Male breast cancer in Singapore: 15 years of experience at a single tertiary institution.
ABSTRACT Male breast cancer is a rare disease entity, with little data from the Southeast Asian perspective. Hence, this study aims to review the data from our local experience in order to better delineate the disease characteristics in our population.
Male patients with histologically proven breast cancer were identified from a prospectively collected database. The clinical, histopathological and survival data were reviewed retrospectively and analysed.
Twenty-one patients were identified. The median age at diagnosis was 68 years. Eighteen patients underwent simple mastectomy with curative intent, with the remaining patients having metastatic disease at presentation. Almost half of the patients presented with stage III or IV disease. At the time of analysis, median overall survival was 50 months and median disease-free survival was 47.5 months. None of the patients had any documented family history or risk factors for male breast cancer.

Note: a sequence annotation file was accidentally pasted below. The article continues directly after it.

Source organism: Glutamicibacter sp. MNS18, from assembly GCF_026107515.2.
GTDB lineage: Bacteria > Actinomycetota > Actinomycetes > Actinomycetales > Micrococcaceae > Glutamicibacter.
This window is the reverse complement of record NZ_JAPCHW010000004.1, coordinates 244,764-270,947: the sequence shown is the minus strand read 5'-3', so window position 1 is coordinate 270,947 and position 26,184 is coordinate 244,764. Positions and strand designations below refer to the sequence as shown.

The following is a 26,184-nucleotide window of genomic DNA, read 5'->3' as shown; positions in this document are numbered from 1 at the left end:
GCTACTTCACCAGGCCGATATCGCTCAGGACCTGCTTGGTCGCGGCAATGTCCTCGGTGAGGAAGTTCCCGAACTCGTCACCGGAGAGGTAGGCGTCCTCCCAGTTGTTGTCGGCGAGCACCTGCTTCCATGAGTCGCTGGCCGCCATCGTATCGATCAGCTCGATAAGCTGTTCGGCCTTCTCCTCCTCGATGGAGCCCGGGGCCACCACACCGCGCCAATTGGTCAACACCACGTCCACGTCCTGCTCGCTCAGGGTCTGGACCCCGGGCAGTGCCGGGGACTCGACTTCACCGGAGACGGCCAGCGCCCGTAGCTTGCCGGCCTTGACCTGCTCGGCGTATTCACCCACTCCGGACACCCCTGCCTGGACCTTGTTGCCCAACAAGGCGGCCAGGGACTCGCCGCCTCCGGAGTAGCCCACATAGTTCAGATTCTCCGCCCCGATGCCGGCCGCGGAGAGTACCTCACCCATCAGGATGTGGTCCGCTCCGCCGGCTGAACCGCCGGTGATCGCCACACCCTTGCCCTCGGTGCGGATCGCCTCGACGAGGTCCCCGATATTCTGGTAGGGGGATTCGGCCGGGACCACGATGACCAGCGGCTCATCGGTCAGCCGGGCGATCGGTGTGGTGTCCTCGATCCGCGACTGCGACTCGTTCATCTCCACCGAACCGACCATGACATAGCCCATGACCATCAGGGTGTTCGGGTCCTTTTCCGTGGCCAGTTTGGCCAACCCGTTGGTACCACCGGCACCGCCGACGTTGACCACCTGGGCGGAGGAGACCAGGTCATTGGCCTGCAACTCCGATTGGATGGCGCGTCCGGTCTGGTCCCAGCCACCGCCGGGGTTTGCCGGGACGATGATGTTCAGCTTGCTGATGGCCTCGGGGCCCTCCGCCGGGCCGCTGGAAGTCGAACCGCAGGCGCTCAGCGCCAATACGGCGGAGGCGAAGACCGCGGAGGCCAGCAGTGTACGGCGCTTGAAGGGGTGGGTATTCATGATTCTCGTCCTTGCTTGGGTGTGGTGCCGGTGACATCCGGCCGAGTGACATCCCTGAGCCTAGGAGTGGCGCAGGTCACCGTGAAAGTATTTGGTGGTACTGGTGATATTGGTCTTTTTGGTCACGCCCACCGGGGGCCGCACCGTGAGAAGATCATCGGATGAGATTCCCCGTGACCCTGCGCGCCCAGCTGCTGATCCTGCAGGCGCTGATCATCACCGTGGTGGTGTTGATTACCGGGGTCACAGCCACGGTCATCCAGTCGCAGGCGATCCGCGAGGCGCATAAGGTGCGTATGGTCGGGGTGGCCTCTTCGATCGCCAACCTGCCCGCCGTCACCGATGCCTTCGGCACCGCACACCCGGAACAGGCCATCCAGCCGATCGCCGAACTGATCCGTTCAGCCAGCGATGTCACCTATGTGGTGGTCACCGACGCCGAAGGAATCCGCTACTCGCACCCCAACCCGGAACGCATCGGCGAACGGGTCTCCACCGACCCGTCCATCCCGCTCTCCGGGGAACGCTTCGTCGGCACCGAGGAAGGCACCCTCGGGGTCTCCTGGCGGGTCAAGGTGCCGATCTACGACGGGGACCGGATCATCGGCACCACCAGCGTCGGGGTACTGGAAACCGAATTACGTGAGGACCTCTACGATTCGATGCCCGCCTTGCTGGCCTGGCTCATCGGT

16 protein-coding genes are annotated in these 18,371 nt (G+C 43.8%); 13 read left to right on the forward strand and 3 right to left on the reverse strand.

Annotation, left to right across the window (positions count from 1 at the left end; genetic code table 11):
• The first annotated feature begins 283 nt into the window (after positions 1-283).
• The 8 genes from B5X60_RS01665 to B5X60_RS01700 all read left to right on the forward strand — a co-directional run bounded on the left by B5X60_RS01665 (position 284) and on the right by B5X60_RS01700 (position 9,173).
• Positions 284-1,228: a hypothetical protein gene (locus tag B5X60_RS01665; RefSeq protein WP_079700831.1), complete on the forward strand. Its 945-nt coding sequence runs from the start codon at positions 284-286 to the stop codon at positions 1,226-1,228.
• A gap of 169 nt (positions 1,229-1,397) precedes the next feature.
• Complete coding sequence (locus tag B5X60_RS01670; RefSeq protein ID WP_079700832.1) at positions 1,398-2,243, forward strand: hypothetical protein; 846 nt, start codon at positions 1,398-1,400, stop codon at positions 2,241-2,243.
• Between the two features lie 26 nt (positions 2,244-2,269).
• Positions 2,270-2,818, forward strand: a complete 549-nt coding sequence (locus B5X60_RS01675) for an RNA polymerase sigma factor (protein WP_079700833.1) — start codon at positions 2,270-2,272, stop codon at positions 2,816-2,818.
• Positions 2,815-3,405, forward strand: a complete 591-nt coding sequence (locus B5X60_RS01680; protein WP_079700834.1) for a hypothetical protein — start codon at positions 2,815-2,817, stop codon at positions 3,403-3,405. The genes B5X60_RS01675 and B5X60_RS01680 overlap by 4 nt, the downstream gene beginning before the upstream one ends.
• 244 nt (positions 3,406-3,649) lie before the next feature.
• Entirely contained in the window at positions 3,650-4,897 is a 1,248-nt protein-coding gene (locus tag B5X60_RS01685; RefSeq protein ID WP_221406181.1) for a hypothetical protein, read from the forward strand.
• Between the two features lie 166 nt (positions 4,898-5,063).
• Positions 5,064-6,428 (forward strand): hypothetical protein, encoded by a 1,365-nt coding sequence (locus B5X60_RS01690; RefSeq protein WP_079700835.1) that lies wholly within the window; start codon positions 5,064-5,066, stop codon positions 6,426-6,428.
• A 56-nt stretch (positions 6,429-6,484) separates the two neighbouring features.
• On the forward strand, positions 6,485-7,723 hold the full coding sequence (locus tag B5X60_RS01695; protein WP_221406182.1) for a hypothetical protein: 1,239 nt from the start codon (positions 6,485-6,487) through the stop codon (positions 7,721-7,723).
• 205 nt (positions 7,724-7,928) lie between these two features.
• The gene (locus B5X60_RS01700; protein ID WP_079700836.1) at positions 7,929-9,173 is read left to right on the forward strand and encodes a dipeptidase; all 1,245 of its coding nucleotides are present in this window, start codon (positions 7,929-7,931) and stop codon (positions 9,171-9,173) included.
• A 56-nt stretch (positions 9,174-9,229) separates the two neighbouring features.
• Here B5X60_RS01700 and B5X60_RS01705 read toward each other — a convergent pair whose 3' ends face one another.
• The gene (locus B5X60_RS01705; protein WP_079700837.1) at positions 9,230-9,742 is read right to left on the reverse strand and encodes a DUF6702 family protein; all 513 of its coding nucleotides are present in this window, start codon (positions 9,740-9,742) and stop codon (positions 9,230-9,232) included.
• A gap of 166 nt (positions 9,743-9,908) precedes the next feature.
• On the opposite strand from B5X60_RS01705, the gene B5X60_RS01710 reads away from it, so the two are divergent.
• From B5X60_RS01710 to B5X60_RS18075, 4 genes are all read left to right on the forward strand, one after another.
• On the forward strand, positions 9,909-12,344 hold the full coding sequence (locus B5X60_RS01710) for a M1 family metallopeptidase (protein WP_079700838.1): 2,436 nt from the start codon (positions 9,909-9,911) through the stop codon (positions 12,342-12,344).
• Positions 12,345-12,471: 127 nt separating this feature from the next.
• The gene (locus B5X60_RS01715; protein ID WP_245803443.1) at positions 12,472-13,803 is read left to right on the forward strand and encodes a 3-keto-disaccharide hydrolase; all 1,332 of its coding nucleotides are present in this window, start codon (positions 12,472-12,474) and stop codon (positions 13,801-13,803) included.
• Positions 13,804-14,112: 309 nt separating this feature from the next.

The disease appears to be a sporadic and rare occurrence in the local male population. A high index of suspicion should be maintained in males presented with a unilateral breast lump so that appropriate treatment can be instituted.